1991 Mazda Miata
Morehead City, North Carolina, United States
1991 Mazda Miata
At this point, the countdown until the launch of the all-new, fourth-generation 2016 Mazda MX-5 Miata can be measured in hours until its September 3 unveiling as easily as it can in days. With the debut of such a highly anticipated model so close, the rumors about the new sports car are starting to boil over.
We recently heard that the new Miata would likely get a 2.0-liter Skyactiv four-cylinder with a six-speed manual, plus a decent drop in weight compared to the current gen. There's even the rumored possibility of a fastback coupe version sometime in the future.
Now, Australia's GoAuto is adding another dollop of speculation into the mix with the claim that there could be "potentially more engine options," according to Mazda Australia managing director Martin Benders to the website. The more potent option would still be the 2.0-liter Skyactiv with a power bump from its current 167 hp to closer to 200 ponies. The other possible powerplant option would be a 1.5-liter, naturally aspirated four-cylinder taken from the upcoming Mazda2 replacement. This version would also ditch some of the MX-5's more premium features to cut the weight and the price slightly.
Every story dealing with a new rotary engine from Mazda lands in a different place on the matrix of possibilities between "Coming soon!" and "Never gonna happen!" In 2011 it was speculated that the rotary engineering program would be shut down with the demise of the RX-8, in 2012 the program was still alive and taking lessons from the SkyActiv engines, in August 2013 a Mazda insider said a rotary engine called 16X would be here in two years, in November the CEO said the only way we'd ever get a new rotary is if Mazda could sell 100,000 of them per year. Meaning that, for the moment, you can forget about it.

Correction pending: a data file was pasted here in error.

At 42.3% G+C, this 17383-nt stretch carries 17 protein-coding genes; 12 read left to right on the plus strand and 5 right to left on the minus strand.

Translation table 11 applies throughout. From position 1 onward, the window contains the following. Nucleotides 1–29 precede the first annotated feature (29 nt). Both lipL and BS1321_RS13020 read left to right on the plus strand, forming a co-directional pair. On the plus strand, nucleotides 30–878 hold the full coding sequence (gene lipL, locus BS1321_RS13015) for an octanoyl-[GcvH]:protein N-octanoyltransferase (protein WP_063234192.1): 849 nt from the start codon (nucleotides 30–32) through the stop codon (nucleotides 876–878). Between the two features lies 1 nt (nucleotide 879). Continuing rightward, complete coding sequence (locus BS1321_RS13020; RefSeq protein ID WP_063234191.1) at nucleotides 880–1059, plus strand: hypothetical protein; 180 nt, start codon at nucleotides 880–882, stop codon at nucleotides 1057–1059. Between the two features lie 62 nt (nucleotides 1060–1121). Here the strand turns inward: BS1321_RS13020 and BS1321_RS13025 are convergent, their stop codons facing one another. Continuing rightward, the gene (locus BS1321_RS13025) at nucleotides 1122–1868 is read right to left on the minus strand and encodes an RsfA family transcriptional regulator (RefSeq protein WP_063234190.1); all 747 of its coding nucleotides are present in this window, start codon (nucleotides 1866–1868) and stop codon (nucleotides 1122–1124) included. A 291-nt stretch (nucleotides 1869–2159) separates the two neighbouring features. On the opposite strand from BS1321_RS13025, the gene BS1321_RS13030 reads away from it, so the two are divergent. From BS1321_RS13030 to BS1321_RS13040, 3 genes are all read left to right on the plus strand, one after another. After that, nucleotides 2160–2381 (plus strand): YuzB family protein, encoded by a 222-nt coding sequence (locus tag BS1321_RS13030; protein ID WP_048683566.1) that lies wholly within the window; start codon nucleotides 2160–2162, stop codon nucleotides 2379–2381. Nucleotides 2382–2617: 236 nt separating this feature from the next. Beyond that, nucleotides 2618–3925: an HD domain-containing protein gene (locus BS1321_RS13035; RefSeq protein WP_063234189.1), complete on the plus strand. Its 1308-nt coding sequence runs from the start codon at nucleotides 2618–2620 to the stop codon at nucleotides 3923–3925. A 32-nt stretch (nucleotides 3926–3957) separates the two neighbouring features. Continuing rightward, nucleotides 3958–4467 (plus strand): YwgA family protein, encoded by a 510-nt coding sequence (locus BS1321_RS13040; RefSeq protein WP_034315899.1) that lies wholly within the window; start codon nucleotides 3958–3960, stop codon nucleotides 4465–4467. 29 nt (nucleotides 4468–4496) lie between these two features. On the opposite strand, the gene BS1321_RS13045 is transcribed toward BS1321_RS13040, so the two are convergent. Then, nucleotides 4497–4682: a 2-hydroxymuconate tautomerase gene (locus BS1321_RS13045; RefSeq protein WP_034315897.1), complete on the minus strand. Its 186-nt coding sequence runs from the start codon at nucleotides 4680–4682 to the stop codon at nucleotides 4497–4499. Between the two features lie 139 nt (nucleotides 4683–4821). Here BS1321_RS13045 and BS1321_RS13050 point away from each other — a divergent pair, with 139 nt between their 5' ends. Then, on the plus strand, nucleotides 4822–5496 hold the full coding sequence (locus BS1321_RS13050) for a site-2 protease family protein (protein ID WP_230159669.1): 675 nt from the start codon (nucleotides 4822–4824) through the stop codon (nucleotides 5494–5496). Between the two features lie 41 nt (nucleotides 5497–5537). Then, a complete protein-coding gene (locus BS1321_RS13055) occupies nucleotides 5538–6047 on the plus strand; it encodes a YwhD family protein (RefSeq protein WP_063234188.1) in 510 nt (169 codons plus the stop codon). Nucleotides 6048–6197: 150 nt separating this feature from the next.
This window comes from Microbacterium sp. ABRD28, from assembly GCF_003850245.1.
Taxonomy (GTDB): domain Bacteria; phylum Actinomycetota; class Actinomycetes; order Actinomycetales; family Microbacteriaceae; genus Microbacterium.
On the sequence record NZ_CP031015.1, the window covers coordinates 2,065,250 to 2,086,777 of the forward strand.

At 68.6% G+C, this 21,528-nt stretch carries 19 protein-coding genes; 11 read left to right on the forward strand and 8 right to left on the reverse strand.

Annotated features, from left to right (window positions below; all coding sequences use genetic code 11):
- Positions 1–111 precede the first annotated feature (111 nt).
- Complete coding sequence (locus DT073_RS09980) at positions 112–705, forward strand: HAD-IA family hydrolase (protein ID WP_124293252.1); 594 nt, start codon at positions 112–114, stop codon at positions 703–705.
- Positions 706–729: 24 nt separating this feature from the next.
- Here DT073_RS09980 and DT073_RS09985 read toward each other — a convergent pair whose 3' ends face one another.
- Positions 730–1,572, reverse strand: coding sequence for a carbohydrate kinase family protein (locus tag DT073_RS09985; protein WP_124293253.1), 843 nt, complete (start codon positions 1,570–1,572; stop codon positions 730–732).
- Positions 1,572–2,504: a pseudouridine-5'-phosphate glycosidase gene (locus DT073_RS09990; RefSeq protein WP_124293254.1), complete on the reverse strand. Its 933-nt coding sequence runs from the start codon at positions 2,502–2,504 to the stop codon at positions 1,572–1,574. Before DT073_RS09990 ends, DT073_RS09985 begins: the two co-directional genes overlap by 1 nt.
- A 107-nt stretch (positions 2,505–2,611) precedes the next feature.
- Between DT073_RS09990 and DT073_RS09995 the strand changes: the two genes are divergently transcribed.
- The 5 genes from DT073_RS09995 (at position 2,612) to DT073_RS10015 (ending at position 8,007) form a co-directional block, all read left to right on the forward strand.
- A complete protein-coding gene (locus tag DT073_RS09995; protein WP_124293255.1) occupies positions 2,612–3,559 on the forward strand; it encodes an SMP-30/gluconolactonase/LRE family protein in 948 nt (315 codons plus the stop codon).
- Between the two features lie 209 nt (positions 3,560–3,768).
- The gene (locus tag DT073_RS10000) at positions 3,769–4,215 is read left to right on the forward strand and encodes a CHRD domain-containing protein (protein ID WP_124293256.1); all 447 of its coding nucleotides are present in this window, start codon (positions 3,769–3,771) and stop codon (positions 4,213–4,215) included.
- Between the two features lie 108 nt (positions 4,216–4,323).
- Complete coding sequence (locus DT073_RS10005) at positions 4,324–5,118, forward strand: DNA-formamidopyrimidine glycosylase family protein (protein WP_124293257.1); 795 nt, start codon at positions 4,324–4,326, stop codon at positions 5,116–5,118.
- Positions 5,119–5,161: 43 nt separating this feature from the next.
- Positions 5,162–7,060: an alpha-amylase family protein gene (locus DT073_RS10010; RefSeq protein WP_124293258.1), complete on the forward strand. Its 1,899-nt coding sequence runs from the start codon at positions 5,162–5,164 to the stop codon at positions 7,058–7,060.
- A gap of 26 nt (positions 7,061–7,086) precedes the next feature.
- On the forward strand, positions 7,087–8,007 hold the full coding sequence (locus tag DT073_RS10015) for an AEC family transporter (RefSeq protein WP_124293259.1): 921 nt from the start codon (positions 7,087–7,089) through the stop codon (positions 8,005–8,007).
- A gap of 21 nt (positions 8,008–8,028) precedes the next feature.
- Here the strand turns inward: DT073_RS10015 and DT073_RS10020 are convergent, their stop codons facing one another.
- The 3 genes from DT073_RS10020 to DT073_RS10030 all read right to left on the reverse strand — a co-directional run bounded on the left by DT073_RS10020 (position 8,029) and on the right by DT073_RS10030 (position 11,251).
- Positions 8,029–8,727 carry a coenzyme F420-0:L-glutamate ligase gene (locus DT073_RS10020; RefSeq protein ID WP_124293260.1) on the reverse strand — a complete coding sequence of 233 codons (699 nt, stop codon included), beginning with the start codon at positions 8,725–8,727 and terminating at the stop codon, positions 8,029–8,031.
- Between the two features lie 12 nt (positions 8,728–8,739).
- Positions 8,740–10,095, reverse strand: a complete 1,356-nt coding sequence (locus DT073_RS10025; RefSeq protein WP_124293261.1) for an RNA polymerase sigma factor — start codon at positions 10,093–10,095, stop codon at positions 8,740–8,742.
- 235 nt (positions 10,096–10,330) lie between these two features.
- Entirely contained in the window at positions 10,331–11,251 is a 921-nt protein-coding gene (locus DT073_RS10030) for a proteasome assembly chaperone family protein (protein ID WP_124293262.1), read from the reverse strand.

And yet, last month Mazda was putting journalists in a Mazda2 RE Range Extender, an electric car using a 0.33-liter rotary to power its lithium-ion batteries when the charge runs down. With a 75-kilowatt, 100-horsepower electric motor turning the front wheels, the Wankel generator and its 2.6-gallon gas tank living under the trunk double the range of the electric-only Mazda2 to 250 miles.
There's been talk of using a rotary to assist an alt-fuel vehicle for at least seven years, with Mazda pairing an electric motor with a rotary that ran on gas and hydrogen in a Mazda5 in 2007. Since then, almost all of those stories debating its return or demise also spoke of the oddball motor's advantages, such as compact size and ability to run on various fuels, as an aid in an unconventional powertrain.
The U.S. News Best Cars for the Money Awards picks winners by looking at the average transaction price, five-year total cost of ownership, the regard a car has from the automotive press, reliability figures from J.D. Power and Associates and safety data from the National Highway Traffic Safety Administration and the Insurance Institute for Highway Safety. The result, according to the magazine, is "the best combination of critical acclaim and long-term value."
Ford nabbed six of the 21 categories that received awards this year, the Focus, Fusion, Fusion Hybrid, Taurus, Escape and Edge getting trophies. Toyota and its Lexus and Scion sub-brands took another five, the Tacoma and Tundra owning the two categories given to pickup trucks. The other ten awards were split between Honda with three, Buick with two, and one each for Subaru, BMW, Hyundai, Chevrolet and Mazda.
Follow the link to see all the winners and read about why they were chosen.